Stay colorful!

July 19, 2011

Glazing New Wood Cabinets: Finding the Right Formula

Lucianna Samu

Those of us who know our way around the paint store really well will invariably make a pit stop in the glazing liquid aisle.  I know I'm not alone in this as I've consulted a legion of glazing liquid aficionados on the subject.  We all agree--one can never have enough, so we buy it often whether we need it or not.  As I edge closer to the thirty years of professional painting mile marker, I've started to wonder how many gallons of glazing liquid I've gone through.  Accused of being obsessed with this factoid, I've settled on a best guess and believe I've made my way through around 1,080 gallons of glaze.  What I can't figure out is how many times this single product has bailed me out of a color or paint durability jam.


Glazing liquid is the equivalent of alchemy in a can.  It can be made or manipulated into a painted finish so unusual or rare or perfect it's sometimes hard to figure out how, what happened, happened.  This is why you need to follow one rule when working with glazing liquid--keep good notes.  Yes, it is like baking--just as any measuring deviation will affect how high your cupcakes rise, the proportions of any glaze/paint/water combination will affect the color and finish of your glaze.


To adjust or "kill" the vibrance of my freshly painted Wild Pink 2080-40 painted wood cabinet I experimented with four separate glaze colors.  I mixed one part glaze into one part latex paint and thinned that combination with water by half.


I ran each potential glaze mixture over a primed and Wild Pink-painted piece of oak tag.  Separating each glaze into it's own section on the board with a piece of tape, I forced myself to make a note of exactly what color I used and if it was a thin glaze or a thick glaze.  I wrote down which brush I dragged through the glaze, which rag I ran over it, and so on.  I'm not kidding--thirty years and I'm finally writing it down, not because I can't remember or hope for the same result, but because sometimes, something unexpectedly spectacular happens.  And when it does, it's maddening if you can't figure out how to make it happen again.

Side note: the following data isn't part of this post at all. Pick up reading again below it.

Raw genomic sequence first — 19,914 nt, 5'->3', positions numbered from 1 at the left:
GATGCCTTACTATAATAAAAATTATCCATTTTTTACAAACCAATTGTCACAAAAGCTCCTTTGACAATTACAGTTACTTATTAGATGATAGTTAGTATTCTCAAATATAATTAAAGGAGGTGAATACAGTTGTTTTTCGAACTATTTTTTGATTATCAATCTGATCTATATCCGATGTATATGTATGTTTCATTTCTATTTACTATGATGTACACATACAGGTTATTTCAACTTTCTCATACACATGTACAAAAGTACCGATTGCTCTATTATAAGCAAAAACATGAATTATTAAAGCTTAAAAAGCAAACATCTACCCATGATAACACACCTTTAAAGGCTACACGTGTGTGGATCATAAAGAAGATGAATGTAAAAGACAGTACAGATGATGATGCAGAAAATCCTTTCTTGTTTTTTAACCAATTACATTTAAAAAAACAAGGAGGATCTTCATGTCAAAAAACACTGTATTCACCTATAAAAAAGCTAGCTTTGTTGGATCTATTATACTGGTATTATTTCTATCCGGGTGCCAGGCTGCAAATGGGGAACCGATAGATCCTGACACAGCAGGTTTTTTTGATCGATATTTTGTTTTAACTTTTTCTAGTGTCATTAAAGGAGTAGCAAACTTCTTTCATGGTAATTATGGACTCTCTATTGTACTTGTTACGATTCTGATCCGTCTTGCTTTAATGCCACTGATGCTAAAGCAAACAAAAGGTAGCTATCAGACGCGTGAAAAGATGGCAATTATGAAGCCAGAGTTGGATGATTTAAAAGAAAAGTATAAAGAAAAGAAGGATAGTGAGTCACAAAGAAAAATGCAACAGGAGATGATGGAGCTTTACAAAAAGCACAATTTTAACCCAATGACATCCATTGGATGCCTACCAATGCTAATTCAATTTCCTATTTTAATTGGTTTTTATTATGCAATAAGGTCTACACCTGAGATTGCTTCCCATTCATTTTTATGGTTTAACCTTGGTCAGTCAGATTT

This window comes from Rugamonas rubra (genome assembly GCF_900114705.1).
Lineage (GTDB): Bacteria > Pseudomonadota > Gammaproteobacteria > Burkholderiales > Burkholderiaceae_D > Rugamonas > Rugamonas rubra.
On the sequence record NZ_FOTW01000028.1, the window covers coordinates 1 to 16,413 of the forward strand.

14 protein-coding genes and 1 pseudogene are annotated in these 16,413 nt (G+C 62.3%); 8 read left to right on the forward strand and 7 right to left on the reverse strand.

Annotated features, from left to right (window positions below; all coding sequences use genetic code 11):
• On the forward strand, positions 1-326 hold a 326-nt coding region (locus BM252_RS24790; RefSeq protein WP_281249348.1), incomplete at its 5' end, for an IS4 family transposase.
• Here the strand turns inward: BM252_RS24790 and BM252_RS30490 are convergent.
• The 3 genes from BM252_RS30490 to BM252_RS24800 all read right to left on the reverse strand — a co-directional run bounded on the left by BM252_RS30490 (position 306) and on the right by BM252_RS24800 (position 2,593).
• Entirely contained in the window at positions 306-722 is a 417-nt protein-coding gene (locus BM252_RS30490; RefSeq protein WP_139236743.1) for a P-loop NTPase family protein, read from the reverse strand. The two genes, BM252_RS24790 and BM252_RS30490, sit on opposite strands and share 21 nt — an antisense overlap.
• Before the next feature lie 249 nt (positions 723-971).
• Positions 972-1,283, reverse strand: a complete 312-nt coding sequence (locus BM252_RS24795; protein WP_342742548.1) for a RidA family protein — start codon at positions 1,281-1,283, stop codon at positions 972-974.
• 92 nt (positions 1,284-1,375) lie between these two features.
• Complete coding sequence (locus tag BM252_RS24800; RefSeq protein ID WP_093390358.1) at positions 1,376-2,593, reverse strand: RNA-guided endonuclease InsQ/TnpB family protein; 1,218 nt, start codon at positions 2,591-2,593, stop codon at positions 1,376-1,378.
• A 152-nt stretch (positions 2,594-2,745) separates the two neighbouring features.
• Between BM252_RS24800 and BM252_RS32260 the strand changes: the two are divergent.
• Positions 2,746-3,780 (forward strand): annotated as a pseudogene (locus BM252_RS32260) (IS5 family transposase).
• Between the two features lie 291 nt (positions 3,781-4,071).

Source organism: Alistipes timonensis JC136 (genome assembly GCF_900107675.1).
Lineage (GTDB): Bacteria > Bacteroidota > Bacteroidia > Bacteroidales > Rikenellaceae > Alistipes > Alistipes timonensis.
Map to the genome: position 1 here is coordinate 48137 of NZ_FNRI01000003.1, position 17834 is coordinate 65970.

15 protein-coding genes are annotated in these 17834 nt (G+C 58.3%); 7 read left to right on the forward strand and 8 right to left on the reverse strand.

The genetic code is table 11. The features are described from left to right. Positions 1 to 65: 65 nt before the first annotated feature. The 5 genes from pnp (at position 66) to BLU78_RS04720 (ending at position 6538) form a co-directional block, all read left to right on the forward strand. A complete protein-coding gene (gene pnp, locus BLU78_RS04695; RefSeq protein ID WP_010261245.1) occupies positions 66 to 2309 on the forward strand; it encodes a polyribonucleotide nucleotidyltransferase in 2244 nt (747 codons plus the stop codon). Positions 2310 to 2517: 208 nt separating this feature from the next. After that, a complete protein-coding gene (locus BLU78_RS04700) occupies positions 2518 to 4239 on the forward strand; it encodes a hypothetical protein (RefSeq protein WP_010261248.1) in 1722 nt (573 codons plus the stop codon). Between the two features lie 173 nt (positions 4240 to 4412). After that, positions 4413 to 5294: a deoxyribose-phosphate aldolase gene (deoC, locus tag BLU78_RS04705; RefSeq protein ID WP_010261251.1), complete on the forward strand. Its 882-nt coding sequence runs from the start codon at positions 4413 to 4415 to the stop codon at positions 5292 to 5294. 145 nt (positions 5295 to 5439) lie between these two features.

My careful sample making made it a breeze for me to get the soft and dusty appearance I was after, which mellowed out the Wild Pink just enough, and made the entire piece look old and just a tiny bit dirty.


If you experiment with mixing glaze, you'll discover it can be difficult to predict how the transparency of the glaze color will affect the base coat color underneath.  When using two glazes simultaneously, which color you apply first matters, the condition of the tool you use will matter, how weak or how strong you're feeling that day will matter.  It's a technique that involves a special blend of random predictability.  To help ensure you apply the same amount of glaze evenly over a base coat and take it off or manipulate it in the same way everywhere, it's helpful to tape the surface into small sections, allowing each to dry before you tape and blend the adjoining area.  It's a little by little, everything’s the same, but not, kind of operation!


As a substitute for polyurethane over painted furniture, glazing liquid has no equal.  It can be applied clear and in layers, or patted off with well wrung out cheesecloth to obliterate the brush stokes.  It can be thinned or applied directly from the can.  Each result will vary.  Take notes.  In multiple layers it can be wet-sanded once dry to a soft and lustrous finish.  I've mentioned repeatedly my penchant for waxing painted furniture.  Painted and glazed and waxed furniture has the same soft glow you'd expect in a fine furniture piece, so it's unlikely anyone will figure out that my hand-rubbed, glazed and waxed cabinet was constructed of birch plywood.  The cabinet feels as old and solid as it looks.  The salvaged porcelain doorknobs and wire doors add some age as well, suggesting an era when glass was costly, and carpenters were not.


before glaze


after glaze

My love for glazing liquid is as strong as ever, and made it possible for me to transform a modestly constructed built-in into a functional and furniture-grade storage system for the dining area.  Where a completely impossible-to-furnish corner once languished, I've made a place to store china, silverware, tablecloths, and all my ditzy salt and pepper shakers, too.  Next time, I'll show you what's been happening on the other side of my long narrow living room, where things keep getting better, gallon by gallon.


Stay colorful!

July 11, 2011

Choosing a Wall Color for All Seasons

Lucianna Samu